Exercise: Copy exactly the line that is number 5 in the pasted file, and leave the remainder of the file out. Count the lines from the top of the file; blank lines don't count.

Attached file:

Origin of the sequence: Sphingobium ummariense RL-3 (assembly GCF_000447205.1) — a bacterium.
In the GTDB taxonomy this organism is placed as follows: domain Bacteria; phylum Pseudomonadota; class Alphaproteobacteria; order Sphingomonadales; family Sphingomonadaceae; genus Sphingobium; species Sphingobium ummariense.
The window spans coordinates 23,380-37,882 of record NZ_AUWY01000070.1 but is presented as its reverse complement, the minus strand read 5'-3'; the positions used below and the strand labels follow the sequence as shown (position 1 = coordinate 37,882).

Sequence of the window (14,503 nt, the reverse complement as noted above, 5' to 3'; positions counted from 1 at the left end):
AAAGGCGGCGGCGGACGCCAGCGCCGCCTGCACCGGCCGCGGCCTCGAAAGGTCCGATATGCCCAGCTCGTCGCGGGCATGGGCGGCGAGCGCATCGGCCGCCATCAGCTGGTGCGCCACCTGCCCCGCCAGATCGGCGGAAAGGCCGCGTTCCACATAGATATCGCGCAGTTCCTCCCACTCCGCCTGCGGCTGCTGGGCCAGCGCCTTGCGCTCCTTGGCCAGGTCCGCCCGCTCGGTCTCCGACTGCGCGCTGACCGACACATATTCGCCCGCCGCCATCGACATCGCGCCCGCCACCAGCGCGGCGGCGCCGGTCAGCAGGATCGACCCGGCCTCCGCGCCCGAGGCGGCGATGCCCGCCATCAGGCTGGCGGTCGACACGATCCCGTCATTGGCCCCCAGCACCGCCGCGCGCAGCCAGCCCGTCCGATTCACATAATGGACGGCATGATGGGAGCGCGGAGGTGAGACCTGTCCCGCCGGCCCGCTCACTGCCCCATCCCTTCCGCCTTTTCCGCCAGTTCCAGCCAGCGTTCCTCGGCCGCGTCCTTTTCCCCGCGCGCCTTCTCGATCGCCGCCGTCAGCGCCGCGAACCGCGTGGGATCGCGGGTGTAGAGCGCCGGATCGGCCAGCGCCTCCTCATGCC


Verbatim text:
AAAGGCGGCGGCGGACGCCAGCGCCGCCTGCACCGGCCGCGGCCTCGAAAGGTCCGATATGCCCAGCTCGTCGCGGGCATGGGCGGCGAGCGCATCGGCCGCCATCAGCTGGTGCGCCACCTGCCCCGCCAGATCGGCGGAAAGGCCGCGTTCCACATAGATATCGCGCAGTTCCTCCCACTCCGCCTGCGGCTGCTGGGCCAGCGCCTTGCGCTCCTTGGCCAGGTCCGCCCGCTCGGTCTCCGACTGCGCGCTGACCGACACATATTCGCCCGCCGCCATCGACATCGCGCCCGCCACCAGCGCGGCGGCGCCGGTCAGCAGGATCGACCCGGCCTCCGCGCCCGAGGCGGCGATGCCCGCCATCAGGCTGGCGGTCGACACGATCCCGTCATTGGCCCCCAGCACCGCCGCGCGCAGCCAGCCCGTCCGATTCACATAATGGACGGCATGATGGGAGCGCGGAGGTGAGACCTGTCCCGCCGGCCCGCTCACTGCCCCATCCCTTCCGCCTTTTCCGCCAGTTCCAGCCAGCGTTCCTCGGCCGCGTCCTTTTCCCCGCGCGCCTTCTCGATCGCCGCCGTCAGCGCCGCGAACCGCGTGGGATCGCGGGTGTAGAGCGCCGGATCGGCCAGCGCCTCCTCATGCC